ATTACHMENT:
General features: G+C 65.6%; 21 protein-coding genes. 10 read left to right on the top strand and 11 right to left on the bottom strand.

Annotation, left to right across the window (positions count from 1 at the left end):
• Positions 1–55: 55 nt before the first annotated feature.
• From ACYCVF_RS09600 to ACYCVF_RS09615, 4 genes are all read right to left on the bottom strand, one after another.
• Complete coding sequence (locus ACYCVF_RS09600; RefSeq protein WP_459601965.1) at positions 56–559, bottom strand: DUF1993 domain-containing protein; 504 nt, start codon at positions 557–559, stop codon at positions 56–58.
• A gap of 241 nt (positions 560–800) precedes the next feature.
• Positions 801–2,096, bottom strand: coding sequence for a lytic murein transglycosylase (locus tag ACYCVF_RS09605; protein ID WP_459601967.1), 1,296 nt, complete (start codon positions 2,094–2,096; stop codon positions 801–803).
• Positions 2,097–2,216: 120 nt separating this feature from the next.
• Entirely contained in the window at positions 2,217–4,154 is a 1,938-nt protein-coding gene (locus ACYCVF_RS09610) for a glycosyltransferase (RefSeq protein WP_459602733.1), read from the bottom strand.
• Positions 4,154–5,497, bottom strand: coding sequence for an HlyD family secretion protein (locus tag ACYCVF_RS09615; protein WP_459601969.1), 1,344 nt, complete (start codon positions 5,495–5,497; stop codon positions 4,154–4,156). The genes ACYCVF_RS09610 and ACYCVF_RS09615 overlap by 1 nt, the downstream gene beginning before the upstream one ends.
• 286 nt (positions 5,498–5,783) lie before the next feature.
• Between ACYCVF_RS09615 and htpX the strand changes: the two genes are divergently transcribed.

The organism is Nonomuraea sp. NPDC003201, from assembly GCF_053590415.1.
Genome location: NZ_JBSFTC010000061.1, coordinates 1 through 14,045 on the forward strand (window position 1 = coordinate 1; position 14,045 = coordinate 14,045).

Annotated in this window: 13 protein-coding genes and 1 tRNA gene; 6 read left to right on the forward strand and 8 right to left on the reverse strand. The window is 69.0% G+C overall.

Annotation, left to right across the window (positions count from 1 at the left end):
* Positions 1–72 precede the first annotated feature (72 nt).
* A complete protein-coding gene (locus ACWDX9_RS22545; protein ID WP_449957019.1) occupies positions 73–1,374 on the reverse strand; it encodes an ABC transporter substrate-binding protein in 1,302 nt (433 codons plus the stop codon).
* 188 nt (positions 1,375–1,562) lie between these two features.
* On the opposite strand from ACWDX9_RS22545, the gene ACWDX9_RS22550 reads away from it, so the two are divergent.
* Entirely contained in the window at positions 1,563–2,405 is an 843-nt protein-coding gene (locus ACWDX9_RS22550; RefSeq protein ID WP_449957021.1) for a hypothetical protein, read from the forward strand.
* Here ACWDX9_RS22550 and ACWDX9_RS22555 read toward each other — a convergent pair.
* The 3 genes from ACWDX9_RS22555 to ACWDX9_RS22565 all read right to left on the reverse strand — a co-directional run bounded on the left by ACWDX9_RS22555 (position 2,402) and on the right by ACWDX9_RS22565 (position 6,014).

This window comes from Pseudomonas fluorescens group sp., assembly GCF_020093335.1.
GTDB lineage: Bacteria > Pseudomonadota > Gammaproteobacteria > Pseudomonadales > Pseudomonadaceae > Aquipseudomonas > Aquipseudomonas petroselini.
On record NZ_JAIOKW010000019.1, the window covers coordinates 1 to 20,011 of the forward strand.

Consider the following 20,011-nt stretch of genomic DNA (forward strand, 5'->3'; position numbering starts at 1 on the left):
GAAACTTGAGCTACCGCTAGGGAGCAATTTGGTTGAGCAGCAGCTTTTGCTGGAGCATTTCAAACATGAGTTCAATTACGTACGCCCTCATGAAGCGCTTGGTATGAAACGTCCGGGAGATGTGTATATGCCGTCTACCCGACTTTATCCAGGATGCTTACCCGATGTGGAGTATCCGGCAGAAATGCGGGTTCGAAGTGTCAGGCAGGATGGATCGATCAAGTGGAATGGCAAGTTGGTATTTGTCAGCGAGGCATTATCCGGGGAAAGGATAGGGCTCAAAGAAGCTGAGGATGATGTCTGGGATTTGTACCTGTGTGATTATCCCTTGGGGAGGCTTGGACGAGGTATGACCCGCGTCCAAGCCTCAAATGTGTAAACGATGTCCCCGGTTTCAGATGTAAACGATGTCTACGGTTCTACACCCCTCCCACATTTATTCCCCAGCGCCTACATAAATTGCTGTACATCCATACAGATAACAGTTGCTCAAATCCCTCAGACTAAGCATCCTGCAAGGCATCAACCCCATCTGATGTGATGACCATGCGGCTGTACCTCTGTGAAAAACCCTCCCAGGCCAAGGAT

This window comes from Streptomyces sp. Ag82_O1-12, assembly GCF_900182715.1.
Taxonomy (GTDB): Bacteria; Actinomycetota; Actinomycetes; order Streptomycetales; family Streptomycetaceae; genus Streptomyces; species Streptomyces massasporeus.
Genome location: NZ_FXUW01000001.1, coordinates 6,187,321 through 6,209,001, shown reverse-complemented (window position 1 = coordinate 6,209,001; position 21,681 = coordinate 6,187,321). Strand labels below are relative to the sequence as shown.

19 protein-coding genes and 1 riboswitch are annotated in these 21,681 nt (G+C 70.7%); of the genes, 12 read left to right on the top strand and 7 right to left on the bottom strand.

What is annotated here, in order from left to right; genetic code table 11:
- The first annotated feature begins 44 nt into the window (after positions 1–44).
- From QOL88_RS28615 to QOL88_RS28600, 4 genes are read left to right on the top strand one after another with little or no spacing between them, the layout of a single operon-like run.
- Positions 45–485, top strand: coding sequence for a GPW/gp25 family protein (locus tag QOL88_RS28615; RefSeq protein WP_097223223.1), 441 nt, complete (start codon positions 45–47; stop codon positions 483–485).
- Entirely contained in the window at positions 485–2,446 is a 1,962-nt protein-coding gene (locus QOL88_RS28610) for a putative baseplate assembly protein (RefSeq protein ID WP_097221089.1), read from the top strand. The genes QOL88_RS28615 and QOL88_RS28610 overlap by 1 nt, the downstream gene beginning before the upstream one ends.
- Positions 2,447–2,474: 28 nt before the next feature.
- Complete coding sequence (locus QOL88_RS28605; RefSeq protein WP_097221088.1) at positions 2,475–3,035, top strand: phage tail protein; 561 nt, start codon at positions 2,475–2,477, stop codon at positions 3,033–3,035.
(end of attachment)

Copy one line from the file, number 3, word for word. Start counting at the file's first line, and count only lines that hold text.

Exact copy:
• Positions 1–55: 55 nt before the first annotated feature.